“It is easy to recognize the bitter spirit of wickedness which creates a barrier to God’s grace and opens the way to the evil of hell. But equally there is a good spirit which frees us from evil ways and brings us closer to God and eternal life. It is this latter spirit that all who follow the monastic way of life should strive to cultivate, spurred on by fervent love. By following this path they try to be first to show respect to one another with the greatest patience in tolerating weaknesses of body or character. They should even be ready to outdo each other in mutual obedience so that no one in the monastery aims at personal advantage but is rather concerned for the good of others. Thus the pure love of one another as of one family should be their ideal. As for God they should have a profound and loving reverence for him. They should love their abbot or abbess with sincere and unassuming affection. They should value nothing whatever above Christ himself and may he bring us all together to eternal life.”
–The Rule of St. Benedict, Chapter 72 (emphasis mine)
“It is easy to recognize the bitter spirit” because it always creates barriers. It creates barriers between me and my kids when I’m too busy to listen, when I’m too impatient to notice their needs. It creates barriers between me and the cashier when I’m too harried, too frustrated, too distracted to recognize that she needs a stranger to simply look her in the eye, recognize her value. It creates barriers between me and my husband because I forget he had a day of demands and excitement and frustration and wasn’t just away frolicking in grown-up land.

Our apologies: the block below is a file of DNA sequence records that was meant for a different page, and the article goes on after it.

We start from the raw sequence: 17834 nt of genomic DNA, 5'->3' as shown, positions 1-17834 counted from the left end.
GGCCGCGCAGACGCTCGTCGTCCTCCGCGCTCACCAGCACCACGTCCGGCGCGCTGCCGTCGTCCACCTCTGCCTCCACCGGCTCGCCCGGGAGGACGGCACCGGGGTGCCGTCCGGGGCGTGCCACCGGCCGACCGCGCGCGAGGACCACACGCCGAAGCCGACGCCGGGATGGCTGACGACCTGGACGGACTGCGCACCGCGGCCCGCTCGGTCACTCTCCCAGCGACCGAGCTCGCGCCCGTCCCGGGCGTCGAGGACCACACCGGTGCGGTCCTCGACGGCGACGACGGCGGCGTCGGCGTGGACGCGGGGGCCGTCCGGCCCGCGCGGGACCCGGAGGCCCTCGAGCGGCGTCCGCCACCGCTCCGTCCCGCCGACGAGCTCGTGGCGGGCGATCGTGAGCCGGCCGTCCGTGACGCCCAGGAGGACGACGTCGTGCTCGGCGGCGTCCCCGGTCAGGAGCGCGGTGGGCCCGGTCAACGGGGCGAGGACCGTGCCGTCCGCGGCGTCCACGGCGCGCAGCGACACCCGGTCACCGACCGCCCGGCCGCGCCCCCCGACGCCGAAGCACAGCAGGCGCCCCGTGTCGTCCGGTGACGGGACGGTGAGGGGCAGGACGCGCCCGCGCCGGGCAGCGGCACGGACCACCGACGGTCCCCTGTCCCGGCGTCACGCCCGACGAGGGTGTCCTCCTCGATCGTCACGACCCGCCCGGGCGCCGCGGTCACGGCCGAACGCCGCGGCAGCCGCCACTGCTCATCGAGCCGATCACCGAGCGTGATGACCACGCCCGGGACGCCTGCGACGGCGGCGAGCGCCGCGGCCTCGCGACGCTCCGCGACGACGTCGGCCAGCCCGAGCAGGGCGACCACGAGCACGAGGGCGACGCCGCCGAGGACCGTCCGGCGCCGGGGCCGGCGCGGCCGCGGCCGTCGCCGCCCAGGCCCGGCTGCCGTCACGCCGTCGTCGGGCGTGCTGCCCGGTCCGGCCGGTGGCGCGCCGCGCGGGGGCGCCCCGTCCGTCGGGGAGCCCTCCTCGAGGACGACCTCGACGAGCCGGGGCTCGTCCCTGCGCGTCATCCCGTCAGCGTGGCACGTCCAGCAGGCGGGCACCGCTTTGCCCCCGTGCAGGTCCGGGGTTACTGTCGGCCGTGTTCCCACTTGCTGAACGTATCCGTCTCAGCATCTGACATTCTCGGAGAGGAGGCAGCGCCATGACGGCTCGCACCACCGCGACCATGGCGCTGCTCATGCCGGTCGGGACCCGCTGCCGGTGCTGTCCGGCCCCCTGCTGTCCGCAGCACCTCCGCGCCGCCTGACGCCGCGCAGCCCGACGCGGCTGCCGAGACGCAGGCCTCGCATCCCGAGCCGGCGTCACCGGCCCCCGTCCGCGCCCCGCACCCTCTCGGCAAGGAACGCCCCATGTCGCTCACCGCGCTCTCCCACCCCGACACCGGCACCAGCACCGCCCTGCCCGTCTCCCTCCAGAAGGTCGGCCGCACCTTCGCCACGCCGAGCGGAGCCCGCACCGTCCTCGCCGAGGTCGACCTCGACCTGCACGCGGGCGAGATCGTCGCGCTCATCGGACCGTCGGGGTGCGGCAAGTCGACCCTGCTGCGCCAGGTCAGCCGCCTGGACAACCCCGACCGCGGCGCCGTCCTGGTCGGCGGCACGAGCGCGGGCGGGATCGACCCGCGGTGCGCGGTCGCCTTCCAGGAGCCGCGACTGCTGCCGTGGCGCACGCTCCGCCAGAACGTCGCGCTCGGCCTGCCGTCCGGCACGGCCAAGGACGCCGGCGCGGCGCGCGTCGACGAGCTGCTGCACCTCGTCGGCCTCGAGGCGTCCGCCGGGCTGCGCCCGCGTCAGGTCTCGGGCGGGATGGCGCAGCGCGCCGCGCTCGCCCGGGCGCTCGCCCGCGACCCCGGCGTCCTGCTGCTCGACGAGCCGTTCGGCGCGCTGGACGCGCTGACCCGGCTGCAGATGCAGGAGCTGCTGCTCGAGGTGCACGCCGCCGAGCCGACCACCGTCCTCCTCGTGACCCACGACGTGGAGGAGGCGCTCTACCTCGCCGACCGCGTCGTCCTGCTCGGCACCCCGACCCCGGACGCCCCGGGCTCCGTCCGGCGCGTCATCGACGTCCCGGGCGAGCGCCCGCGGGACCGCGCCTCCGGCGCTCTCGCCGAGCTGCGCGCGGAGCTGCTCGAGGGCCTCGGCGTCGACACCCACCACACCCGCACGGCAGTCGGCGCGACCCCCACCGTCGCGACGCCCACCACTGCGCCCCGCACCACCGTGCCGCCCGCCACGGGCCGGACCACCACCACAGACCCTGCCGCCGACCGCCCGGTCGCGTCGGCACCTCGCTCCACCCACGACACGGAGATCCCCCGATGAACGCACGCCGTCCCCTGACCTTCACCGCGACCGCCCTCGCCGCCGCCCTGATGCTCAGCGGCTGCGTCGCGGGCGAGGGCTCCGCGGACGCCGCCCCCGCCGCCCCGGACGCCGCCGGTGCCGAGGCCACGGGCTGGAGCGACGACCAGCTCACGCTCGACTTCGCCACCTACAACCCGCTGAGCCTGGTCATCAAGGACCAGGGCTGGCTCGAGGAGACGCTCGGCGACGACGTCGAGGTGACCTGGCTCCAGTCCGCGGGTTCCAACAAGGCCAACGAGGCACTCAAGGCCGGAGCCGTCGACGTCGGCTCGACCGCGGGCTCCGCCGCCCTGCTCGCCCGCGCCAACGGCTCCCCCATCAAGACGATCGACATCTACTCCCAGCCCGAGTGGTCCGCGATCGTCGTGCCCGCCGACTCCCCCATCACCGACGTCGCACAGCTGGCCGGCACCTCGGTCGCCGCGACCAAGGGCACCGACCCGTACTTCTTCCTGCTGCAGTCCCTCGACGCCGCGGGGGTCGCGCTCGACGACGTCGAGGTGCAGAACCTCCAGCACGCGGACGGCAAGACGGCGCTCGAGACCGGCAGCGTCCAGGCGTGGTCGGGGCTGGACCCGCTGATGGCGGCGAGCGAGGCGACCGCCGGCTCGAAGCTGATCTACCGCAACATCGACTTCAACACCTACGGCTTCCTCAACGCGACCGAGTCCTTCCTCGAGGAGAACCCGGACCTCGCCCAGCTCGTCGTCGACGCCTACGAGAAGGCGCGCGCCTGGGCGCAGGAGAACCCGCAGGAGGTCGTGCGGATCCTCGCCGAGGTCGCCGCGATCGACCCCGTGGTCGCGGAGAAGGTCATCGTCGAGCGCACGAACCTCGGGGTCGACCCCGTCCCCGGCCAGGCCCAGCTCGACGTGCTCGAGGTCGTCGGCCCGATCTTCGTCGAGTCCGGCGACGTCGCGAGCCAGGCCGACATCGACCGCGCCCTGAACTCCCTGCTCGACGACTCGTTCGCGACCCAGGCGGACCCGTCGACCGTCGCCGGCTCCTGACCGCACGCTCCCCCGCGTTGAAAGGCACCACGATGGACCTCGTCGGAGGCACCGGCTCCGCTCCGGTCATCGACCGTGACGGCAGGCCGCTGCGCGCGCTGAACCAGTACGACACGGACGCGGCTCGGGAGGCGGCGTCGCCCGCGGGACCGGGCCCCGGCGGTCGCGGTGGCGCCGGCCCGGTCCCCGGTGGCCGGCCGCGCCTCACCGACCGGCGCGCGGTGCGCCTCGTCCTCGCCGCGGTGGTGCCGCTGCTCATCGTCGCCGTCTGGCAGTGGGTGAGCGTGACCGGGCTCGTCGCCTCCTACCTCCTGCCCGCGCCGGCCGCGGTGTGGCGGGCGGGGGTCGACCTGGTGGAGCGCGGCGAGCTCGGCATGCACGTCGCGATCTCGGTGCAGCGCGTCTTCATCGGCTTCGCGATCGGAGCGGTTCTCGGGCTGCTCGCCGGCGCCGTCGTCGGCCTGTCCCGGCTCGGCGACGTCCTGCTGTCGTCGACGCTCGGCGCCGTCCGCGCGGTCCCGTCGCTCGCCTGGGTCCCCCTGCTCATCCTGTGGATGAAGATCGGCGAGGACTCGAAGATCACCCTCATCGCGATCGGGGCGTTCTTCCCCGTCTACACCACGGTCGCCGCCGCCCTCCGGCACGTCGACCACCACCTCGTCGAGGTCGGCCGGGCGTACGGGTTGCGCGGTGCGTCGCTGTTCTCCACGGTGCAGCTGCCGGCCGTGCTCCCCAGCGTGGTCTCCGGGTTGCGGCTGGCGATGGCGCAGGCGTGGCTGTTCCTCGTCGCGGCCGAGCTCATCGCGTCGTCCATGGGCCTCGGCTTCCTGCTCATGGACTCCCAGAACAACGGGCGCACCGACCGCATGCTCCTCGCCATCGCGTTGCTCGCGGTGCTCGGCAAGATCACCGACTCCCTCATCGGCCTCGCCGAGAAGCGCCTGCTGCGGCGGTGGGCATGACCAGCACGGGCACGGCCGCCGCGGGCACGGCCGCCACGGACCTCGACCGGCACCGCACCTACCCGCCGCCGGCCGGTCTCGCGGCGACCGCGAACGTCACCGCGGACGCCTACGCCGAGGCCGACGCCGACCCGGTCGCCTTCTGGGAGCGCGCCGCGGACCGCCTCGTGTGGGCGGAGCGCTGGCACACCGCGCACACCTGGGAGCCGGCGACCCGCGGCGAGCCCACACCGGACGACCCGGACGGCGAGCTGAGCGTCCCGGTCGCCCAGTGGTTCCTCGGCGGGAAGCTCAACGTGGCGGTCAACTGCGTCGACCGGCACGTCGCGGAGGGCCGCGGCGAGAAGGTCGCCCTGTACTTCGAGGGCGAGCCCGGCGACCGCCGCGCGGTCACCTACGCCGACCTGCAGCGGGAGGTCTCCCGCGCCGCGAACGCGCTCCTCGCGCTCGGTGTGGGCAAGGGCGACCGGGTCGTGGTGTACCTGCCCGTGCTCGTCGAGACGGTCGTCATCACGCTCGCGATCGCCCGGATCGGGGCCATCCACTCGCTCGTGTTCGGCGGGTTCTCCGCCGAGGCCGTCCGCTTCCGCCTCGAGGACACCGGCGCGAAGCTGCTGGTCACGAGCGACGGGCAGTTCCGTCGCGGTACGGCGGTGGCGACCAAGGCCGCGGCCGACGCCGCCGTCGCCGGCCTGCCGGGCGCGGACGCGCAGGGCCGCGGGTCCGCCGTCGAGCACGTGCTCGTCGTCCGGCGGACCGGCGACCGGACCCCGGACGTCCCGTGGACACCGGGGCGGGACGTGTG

Mostly, the bitter spirit creates barriers between me and God because he is always in the work of giving and I am only able to notice when the walls are down between us. If I build up the barrier of bitterness, I can’t see anything. That’s when I miss the joy, that’s when I’m stuck in my own head and forget to notice that the world around me is on fire with goodness.
So, how do I fight the bitter spirit? What is St. Benedict saying to his monks about what it means to “cultivate” the “good spirit” that frees us from evil, that brings us to God? I love the image of cultivating. It’s so simple, so agrarian.
To cultivate, we break up the soil. We prepare our souls for God’s presence. I used to think that in order to prepare myself for God I had to confess every indiscretion I had possibly committed. I used to think there was no room in my messed up soul for God until I had worked hard to remove every fallacy. Then, I realized my sin was much deeper and more complicated than I ever could have understood. My bad motives were all mixed up with the good, my conscience was braided into my guilt. I couldn’t work hard enough to fix myself to make room for God. I needed grace.
So, if making space for God doesn’t mean doing surgery on my own sin, what does it mean? What does it mean to see myself as I really am and let grace work itself out in me?